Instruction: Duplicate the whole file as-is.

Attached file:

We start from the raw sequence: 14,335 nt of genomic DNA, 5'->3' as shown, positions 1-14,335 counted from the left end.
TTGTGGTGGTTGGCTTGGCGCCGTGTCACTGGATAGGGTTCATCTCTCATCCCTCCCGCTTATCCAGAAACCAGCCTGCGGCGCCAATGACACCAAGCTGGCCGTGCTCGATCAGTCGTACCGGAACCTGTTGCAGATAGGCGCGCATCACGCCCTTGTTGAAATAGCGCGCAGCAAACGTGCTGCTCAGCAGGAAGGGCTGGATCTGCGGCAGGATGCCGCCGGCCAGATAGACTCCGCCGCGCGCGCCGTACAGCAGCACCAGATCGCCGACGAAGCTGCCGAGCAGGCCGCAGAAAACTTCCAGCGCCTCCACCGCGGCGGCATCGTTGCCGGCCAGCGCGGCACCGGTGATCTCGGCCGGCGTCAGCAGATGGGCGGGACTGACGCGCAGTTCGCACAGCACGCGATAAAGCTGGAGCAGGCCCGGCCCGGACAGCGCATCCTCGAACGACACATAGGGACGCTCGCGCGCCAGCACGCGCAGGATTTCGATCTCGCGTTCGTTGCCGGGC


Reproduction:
We start from the raw sequence: 14,335 nt of genomic DNA, 5'->3' as shown, positions 1-14,335 counted from the left end.
TTGTGGTGGTTGGCTTGGCGCCGTGTCACTGGATAGGGTTCATCTCTCATCCCTCCCGCTTATCCAGAAACCAGCCTGCGGCGCCAATGACACCAAGCTGGCCGTGCTCGATCAGTCGTACCGGAACCTGTTGCAGATAGGCGCGCATCACGCCCTTGTTGAAATAGCGCGCAGCAAACGTGCTGCTCAGCAGGAAGGGCTGGATCTGCGGCAGGATGCCGCCGGCCAGATAGACTCCGCCGCGCGCGCCGTACAGCAGCACCAGATCGCCGACGAAGCTGCCGAGCAGGCCGCAGAAAACTTCCAGCGCCTCCACCGCGGCGGCATCGTTGCCGGCCAGCGCGGCACCGGTGATCTCGGCCGGCGTCAGCAGATGGGCGGGACTGACGCGCAGTTCGCACAGCACGCGATAAAGCTGGAGCAGGCCCGGCCCGGACAGCGCATCCTCGAACGACACATAGGGACGCTCGCGCGCCAGCACGCGCAGGATTTCGATCTCGCGTTCGTTGCCGGGC